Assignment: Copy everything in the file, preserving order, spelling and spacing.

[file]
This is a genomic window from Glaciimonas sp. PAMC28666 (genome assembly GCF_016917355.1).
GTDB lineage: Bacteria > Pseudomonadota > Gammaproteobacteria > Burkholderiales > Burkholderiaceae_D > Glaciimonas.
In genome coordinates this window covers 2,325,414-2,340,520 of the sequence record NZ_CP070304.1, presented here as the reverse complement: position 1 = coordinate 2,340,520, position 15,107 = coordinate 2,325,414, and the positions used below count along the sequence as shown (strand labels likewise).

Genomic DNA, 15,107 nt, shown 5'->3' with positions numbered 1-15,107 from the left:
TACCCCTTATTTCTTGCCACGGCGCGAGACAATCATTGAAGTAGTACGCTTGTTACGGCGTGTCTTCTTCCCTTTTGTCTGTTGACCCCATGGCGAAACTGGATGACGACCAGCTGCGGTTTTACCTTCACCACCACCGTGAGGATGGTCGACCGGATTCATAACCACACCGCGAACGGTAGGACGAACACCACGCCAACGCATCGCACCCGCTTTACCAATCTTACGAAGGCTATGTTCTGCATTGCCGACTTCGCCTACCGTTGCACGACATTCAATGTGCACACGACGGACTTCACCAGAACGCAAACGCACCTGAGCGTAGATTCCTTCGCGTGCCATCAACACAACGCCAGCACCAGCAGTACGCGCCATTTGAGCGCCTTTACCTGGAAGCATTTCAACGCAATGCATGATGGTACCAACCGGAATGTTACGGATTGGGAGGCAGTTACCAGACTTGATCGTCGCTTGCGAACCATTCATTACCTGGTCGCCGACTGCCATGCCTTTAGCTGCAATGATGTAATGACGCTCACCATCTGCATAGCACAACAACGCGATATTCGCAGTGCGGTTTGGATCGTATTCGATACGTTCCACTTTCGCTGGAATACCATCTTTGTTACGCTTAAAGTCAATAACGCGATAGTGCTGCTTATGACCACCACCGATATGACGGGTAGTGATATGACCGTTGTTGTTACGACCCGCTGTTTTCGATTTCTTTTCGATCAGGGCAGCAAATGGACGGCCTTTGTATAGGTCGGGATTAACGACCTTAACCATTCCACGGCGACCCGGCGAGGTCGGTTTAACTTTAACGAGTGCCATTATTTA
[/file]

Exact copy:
This is a genomic window from Glaciimonas sp. PAMC28666 (genome assembly GCF_016917355.1).
GTDB lineage: Bacteria > Pseudomonadota > Gammaproteobacteria > Burkholderiales > Burkholderiaceae_D > Glaciimonas.
In genome coordinates this window covers 2,325,414-2,340,520 of the sequence record NZ_CP070304.1, presented here as the reverse complement: position 1 = coordinate 2,340,520, position 15,107 = coordinate 2,325,414, and the positions used below count along the sequence as shown (strand labels likewise).

Genomic DNA, 15,107 nt, shown 5'->3' with positions numbered 1-15,107 from the left:
TACCCCTTATTTCTTGCCACGGCGCGAGACAATCATTGAAGTAGTACGCTTGTTACGGCGTGTCTTCTTCCCTTTTGTCTGTTGACCCCATGGCGAAACTGGATGACGACCAGCTGCGGTTTTACCTTCACCACCACCGTGAGGATGGTCGACCGGATTCATAACCACACCGCGAACGGTAGGACGAACACCACGCCAACGCATCGCACCCGCTTTACCAATCTTACGAAGGCTATGTTCTGCATTGCCGACTTCGCCTACCGTTGCACGACATTCAATGTGCACACGACGGACTTCACCAGAACGCAAACGCACCTGAGCGTAGATTCCTTCGCGTGCCATCAACACAACGCCAGCACCAGCAGTACGCGCCATTTGAGCGCCTTTACCTGGAAGCATTTCAACGCAATGCATGATGGTACCAACCGGAATGTTACGGATTGGGAGGCAGTTACCAGACTTGATCGTCGCTTGCGAACCATTCATTACCTGGTCGCCGACTGCCATGCCTTTAGCTGCAATGATGTAATGACGCTCACCATCTGCATAGCACAACAACGCGATATTCGCAGTGCGGTTTGGATCGTATTCGATACGTTCCACTTTCGCTGGAATACCATCTTTGTTACGCTTAAAGTCAATAACGCGATAGTGCTGCTTATGACCACCACCGATATGACGGGTAGTGATATGACCGTTGTTGTTACGACCCGCTGTTTTCGATTTCTTTTCGATCAGGGCAGCAAATGGACGGCCTTTGTATAGGTCGGGATTAACGACCTTAACCATTCCACGGCGACCCGGCGAGGTCGGTTTAACTTTAACGAGTGCCATTATTTA